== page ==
Keywords

uncertainty, ecosystem modelling, framework, standardisation

Start Date

1-7-2006 12:00 AM

Description

In addition to their use as research tools, ecosystem models have been used more frequently in the last two decades to support policy decisions and inform stakeholder consultations. Models have been central to the work of the Intergovernmental Panel of Climate Change (IPCC) and the International Geosphere-Biosphere Programme (IGBP). The usefulness of results from model simulations for any purpose is determined by their quality like the uncertainty accompanying model outputs. In model evaluation, however, a broad variety of different approaches to define uncertainty still exists and these have not, so far, been standardized. In contrast, field research has already defined standard uncertainties. Here, we define uncertainty based on statistical methods like standard deviation of a number of independent measurements as type A uncertainty, and define uncertainty based on scientific judgement as type B uncertainty. We are proposing three further categories of model uncertainty. Baseline uncertainties that originate from type A and B uncertainties in measurements used to determine inputs to the model are termed type C uncertainties. Further uncertainty arises from the scenarios constructed to run the model, which cannot be defined precisely. This category of uncertainty named type D uncertainty includes that element of future scenarios that cannot be predicted. Uncertainty also arises from not knowing precisely the true value of internal parameters of the model equations; this is referred to as type E uncertainty. Here we propose an experimental framework for harmonisation of uncertainty and sensitivity analyses of ecosystem models. The heuristic framework is based on standardised protocols for a general ecosystem model interface. The interface is part of an experimental client-server environment, which will allow common access to model experiment results for the research community, stakeholders and decision makers.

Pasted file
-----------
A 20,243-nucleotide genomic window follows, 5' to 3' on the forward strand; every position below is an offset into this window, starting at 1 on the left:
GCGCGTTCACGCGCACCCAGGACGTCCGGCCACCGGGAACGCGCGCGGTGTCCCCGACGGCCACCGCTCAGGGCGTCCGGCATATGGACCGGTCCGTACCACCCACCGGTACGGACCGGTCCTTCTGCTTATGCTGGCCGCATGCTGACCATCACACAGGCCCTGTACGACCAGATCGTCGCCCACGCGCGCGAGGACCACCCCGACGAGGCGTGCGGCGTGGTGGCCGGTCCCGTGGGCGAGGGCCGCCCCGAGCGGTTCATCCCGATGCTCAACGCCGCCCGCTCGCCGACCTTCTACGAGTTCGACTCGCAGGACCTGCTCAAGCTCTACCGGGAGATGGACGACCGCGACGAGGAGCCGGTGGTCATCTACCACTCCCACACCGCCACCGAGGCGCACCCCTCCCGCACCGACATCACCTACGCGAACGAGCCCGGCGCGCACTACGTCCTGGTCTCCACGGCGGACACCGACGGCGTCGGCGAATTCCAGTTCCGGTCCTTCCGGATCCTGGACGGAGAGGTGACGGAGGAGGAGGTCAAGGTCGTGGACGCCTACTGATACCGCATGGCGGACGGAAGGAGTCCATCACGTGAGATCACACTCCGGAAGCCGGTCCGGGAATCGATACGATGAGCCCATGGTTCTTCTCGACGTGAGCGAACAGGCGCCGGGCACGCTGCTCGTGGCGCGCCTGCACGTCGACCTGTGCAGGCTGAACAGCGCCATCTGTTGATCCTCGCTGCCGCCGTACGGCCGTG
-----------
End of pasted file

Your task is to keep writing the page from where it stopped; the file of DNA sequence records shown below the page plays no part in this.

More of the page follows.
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Jul 1st, 12:00 AM

A framework for assessing uncertainty in ecosystem models

In addition to their use as research tools, ecosystem models have been used more frequently in the last two decades to support policy decisions and inform stakeholder consultations. Models have been central to the work of the Intergovernmental Panel of Climate Change (IPCC) and the International Geosphere-Biosphere Programme (IGBP). The usefulness of results from model simulations for any purpose is determined by their quality like the uncertainty accompanying model outputs. In model evaluation, however, a broad variety of different approaches to define uncertainty still exists and these have not, so far, been standardized. In contrast, field research has already defined standard uncertainties. Here, we define uncertainty based on statistical methods like standard deviation of a number of independent measurements as type A uncertainty, and define uncertainty based on scientific judgement as type B uncertainty. We are proposing three further categories of model uncertainty. Baseline uncertainties that originate from type A and B uncertainties in measurements used to determine inputs to the model are termed type C uncertainties. Further uncertainty arises from the scenarios constructed to run the model, which cannot be defined precisely. This category of uncertainty named type D uncertainty includes that element of future scenarios that cannot be predicted. Uncertainty also arises from not knowing precisely the true value of internal parameters of the model equations; this is referred to as type E uncertainty. Here we propose an experimental framework for harmonisation of uncertainty and sensitivity analyses of ecosystem models. The heuristic framework is based on standardised protocols for a general ecosystem model interface. The interface is part of an experimental client-server environment, which will allow common access to model experiment results for the research community, stakeholders and decision makers.